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IN-HOSPITAL VENOUS THROMBOEMBOLISM IS ASSOCIATED WITH POOR OUTCOME IN SPONTANEOUS INTRACEREBRAL HEMORRHAGE PATIENTS: A MULTICENTER, PROSPECTIVE STUDY

Session Type
Scientific Communications
Date
07.11.2020, Saturday
Session Time
08:30 AM - 10:00 AM
Room
Hall M
Lecture Time
09:30 AM - 09:40 AM
Presenter

Abstract

Background And Aims

Patients with spontaneous intracerebral hemorrhage (ICH) are susceptible to venous thromboembolic (VTE) complications, but the relationship between VTE and outcome is largely unknown. We aime to investigate the effects of in-hospital VTE on functional outcome in ICH patients.

Methods

From September 2014 through August 2016, we conducted a hospital-based, prospective study by consecutively recruiting eligible first-ever acute spontaneous ICH patients. In-hospital VTE was defined as any observation of deep vein thrombosis or pulmonary embolism during initial hospitalization. The primary end point was death or disability (modified Rankin Scale, mRS 3 to 6) at discharge, 3-month and 1-year follow-up. Logistic analysis was performed to evaluate the association between VTE and poor functional outcome.

Results

Among 637 participants included in the analysis, the prevalence of VTE was 22.6%. After adjusting for confounding factors, VTE independently predicted death or disability at discharge (odds ratio [OR] 2.09, 95% confidence interval [CI] 1.12-3.85), 3-month follow-up (OR 2.00, 95% CI 1.12-3.54) and 1-year follow-up (OR 2.00, 95% CI 1.14-3.49). VTE was also an independent indicator of disability (mRS 3-5) among ICH survivors, with ORs ranging from 1.93 to 2.08 (all P<0.05). The relationship was stronger in patients with hematoma volume <10ml (OR 3.31, 95% CI 1.08-10.15) and ≥30ml (OR 2.92, 95% CI 1.09-7.86) (P for interaction=0.002) at 1-year follow-up. The results were confirmed by sensitivity analysis.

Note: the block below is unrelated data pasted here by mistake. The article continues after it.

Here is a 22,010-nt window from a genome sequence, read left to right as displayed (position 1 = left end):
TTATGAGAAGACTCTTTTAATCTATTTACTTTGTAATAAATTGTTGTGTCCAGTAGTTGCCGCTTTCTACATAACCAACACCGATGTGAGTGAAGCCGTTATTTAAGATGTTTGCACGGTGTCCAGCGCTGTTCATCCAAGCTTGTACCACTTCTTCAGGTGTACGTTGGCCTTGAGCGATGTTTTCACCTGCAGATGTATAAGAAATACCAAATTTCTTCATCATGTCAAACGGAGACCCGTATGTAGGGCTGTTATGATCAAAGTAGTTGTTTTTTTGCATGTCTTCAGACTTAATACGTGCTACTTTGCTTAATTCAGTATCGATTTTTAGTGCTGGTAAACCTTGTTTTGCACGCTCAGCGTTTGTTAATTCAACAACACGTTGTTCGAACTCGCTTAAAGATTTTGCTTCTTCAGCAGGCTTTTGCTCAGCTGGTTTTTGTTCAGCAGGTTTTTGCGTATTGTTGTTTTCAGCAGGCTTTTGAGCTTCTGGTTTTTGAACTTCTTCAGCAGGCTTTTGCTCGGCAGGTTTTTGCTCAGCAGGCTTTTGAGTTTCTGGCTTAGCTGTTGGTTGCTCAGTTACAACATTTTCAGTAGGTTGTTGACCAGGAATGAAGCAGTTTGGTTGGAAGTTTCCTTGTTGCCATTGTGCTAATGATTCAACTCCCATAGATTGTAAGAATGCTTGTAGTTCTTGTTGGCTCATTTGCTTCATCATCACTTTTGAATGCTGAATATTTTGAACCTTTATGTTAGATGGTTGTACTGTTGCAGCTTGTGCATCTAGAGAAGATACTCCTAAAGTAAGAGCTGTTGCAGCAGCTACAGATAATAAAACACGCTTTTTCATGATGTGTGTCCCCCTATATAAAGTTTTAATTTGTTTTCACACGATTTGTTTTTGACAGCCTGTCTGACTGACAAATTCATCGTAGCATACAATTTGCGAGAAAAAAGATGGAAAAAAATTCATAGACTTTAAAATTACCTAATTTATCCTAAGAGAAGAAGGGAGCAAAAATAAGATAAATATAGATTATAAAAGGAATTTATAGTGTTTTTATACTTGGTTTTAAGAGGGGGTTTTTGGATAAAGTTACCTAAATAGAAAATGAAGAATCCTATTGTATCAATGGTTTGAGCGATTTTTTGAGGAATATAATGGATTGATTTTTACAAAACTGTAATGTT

Conclusions

In-hospital VTE is independently associated with poor outcome at discharge, 3-month and 1-year in ICH patients.

Trial Registration Number

Not applicable.

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SENSORIMOTOR VERSUS MOTOR UPPER LIMB THERAPY IN THE EARLY REHABILITATION PHASE AFTER STROKE: A RANDOMIZED CONTROLLED TRIAL

Session Type
Scientific Communications
Date
07.11.2020, Saturday
Session Time
08:30 AM - 10:00 AM
Room
Hall M
Lecture Time
09:40 AM - 09:50 AM

Abstract

Background And Aims

Somatosensory impairments in the upper limb (UL) are common after stroke and significantly associated with motor impairments. Evidence of the effect of sensorimotor UL therapy is scarce.

Aim: To compare the effect of sensorimotor versus motor UL therapy on behaviour and brain imaging outcomes.

Methods